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d excellently well. The yield has been great; and the quality Mr. Kenner, I understand, says equal, if not superior, to Louisiana sugar made by the most improved means. Mr. Caldwell, fifteen miles from here, on the same kind of soil as mine (peach-land The wild-peach, a kind of laurel, grows on the low ridges and drier spots of the alluvion.), made 104 hogsheads (or thousands of pounds) of sugar, besides molasses, with sixteen hands, which is selling from eight to ten cents per pound. Sweeney has been quite as successful, and others that I have heard from. Your kind invitation and offers to us will be long gratefully remembered. It is at the dead point that aid is most valued and most seldom offered; and, therefore, when it is, it ought never to be forgotten. Writing to Mr. Hancock, October 21, 1847, General Johnston says: We have been blessed with excellent health since we came here, and everything has prospered with us better than we had any right to anticipate.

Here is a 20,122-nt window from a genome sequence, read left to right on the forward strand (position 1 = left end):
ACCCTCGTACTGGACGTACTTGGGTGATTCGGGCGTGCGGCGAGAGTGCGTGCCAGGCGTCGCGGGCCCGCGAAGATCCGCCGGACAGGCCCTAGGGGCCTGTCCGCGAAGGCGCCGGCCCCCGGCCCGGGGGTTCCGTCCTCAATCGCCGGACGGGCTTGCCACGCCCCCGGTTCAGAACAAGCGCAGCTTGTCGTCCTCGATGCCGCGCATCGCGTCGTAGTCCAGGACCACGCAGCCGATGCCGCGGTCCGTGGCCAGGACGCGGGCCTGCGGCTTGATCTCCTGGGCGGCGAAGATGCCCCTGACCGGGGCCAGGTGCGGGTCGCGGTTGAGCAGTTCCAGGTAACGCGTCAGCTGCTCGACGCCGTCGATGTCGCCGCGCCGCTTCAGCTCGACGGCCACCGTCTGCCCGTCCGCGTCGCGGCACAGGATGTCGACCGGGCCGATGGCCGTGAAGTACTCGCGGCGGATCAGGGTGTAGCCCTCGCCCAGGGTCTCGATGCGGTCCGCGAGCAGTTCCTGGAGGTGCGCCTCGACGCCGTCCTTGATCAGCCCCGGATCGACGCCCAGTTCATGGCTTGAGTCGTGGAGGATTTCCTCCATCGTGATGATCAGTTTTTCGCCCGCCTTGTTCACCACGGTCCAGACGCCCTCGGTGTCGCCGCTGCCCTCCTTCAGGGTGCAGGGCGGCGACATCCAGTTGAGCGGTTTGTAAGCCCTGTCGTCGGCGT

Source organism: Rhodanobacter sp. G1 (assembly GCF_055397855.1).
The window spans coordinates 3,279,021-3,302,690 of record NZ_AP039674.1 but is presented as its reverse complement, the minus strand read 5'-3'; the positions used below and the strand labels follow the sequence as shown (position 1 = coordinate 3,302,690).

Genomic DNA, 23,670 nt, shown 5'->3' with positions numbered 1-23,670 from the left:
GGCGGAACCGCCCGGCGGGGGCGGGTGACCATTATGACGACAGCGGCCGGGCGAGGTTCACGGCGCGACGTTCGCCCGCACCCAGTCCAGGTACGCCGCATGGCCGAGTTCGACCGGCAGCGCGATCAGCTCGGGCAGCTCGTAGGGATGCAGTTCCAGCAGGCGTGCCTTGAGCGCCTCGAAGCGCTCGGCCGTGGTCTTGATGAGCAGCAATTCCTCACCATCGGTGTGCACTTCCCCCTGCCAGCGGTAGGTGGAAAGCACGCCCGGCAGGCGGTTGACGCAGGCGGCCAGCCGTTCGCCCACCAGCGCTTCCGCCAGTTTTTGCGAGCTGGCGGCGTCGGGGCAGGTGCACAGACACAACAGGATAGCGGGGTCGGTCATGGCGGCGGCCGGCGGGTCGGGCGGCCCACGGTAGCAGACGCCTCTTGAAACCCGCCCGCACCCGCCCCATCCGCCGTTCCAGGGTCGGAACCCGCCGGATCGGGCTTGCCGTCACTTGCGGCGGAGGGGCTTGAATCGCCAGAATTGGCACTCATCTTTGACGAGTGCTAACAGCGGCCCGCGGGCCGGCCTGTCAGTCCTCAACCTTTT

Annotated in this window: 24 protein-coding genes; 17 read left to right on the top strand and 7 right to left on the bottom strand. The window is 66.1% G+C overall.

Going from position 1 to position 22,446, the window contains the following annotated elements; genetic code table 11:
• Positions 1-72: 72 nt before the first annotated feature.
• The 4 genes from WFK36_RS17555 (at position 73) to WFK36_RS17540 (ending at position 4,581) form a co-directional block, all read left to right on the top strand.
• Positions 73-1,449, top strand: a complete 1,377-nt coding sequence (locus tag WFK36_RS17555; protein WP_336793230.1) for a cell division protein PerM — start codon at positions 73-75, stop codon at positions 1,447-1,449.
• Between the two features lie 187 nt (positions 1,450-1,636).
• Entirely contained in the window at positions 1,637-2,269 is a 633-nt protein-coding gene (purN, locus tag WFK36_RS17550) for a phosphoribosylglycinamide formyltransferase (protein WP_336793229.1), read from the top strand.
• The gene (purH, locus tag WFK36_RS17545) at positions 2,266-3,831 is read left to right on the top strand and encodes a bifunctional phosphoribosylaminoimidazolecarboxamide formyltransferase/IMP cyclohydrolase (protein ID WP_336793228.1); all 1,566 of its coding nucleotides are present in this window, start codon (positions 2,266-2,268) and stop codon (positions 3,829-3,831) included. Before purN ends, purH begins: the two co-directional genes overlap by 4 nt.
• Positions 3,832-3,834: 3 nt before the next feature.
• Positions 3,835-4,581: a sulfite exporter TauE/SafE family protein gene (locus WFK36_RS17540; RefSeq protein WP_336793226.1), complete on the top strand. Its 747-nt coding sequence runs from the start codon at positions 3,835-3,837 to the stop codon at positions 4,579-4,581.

Missouri Regiment, just landed, and the Eighth Iowa. The remainder of McArthur's brigade was also in this part of the field-but probably farther to the right. Wallace had brought up Tuttle's brigade, of four veteran regiments, on his left, and Sweeney's brigade next, of three regiments. Then, to the right of Wallace, were McClernand's and Sherman's confused but unsubdued commands, which rallied and reformed as they reached their supports. The second line formed by the Federals was shorter, desperate defense to every forward movement. The severe pressure on their left had called the Northern troops to this point, and we find acting Brigadier-General Cruft, after having repulsed four assaults farther to the right, strengthening it. Sweeney also reinforced Hurlbut with three regiments. There had been four hours of heavy fighting, during which the Federal centre had not been moved. The right had been broken; its left was forced back and doubled up on itself; and Hurlbut had mor